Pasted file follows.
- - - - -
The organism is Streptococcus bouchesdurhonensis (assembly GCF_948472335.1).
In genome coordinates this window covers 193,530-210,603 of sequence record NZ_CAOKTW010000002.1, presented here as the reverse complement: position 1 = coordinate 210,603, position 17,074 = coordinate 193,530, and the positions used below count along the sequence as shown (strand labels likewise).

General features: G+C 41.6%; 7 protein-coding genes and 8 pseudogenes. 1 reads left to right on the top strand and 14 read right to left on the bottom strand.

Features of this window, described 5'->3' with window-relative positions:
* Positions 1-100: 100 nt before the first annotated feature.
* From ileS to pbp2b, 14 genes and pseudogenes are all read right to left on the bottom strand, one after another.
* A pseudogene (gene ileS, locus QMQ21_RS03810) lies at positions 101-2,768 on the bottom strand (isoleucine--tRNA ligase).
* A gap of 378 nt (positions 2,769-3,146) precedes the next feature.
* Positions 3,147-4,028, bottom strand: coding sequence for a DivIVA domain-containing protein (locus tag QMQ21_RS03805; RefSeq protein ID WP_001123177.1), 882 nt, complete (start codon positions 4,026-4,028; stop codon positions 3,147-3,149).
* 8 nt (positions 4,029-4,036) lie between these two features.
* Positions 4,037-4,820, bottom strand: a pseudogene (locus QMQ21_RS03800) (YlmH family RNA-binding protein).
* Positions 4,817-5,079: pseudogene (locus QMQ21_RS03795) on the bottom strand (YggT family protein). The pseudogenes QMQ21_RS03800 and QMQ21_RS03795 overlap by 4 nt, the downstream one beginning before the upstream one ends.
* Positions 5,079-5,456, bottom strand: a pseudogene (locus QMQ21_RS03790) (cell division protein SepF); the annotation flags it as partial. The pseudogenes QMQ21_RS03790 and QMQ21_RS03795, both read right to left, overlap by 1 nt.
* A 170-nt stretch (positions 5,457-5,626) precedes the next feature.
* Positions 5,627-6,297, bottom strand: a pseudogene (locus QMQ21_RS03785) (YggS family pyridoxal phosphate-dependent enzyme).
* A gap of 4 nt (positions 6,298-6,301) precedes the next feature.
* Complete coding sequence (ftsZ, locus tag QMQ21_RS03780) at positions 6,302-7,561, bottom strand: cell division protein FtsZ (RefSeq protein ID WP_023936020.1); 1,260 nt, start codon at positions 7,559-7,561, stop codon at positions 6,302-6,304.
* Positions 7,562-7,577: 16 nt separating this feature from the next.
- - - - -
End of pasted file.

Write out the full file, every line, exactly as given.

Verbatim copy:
The organism is Streptococcus bouchesdurhonensis (assembly GCF_948472335.1).
In genome coordinates this window covers 193,530-210,603 of sequence record NZ_CAOKTW010000002.1, presented here as the reverse complement: position 1 = coordinate 210,603, position 17,074 = coordinate 193,530, and the positions used below count along the sequence as shown (strand labels likewise).

General features: G+C 41.6%; 7 protein-coding genes and 8 pseudogenes. 1 reads left to right on the top strand and 14 read right to left on the bottom strand.

Features of this window, described 5'->3' with window-relative positions:
* Positions 1-100: 100 nt before the first annotated feature.
* From ileS to pbp2b, 14 genes and pseudogenes are all read right to left on the bottom strand, one after another.
* A pseudogene (gene ileS, locus QMQ21_RS03810) lies at positions 101-2,768 on the bottom strand (isoleucine--tRNA ligase).
* A gap of 378 nt (positions 2,769-3,146) precedes the next feature.
* Positions 3,147-4,028, bottom strand: coding sequence for a DivIVA domain-containing protein (locus tag QMQ21_RS03805; RefSeq protein ID WP_001123177.1), 882 nt, complete (start codon positions 4,026-4,028; stop codon positions 3,147-3,149).
* 8 nt (positions 4,029-4,036) lie between these two features.
* Positions 4,037-4,820, bottom strand: a pseudogene (locus QMQ21_RS03800) (YlmH family RNA-binding protein).
* Positions 4,817-5,079: pseudogene (locus QMQ21_RS03795) on the bottom strand (YggT family protein). The pseudogenes QMQ21_RS03800 and QMQ21_RS03795 overlap by 4 nt, the downstream one beginning before the upstream one ends.
* Positions 5,079-5,456, bottom strand: a pseudogene (locus QMQ21_RS03790) (cell division protein SepF); the annotation flags it as partial. The pseudogenes QMQ21_RS03790 and QMQ21_RS03795, both read right to left, overlap by 1 nt.
* A 170-nt stretch (positions 5,457-5,626) precedes the next feature.
* Positions 5,627-6,297, bottom strand: a pseudogene (locus QMQ21_RS03785) (YggS family pyridoxal phosphate-dependent enzyme).
* A gap of 4 nt (positions 6,298-6,301) precedes the next feature.
* Complete coding sequence (ftsZ, locus tag QMQ21_RS03780) at positions 6,302-7,561, bottom strand: cell division protein FtsZ (RefSeq protein ID WP_023936020.1); 1,260 nt, start codon at positions 7,559-7,561, stop codon at positions 6,302-6,304.
* Positions 7,562-7,577: 16 nt separating this feature from the next.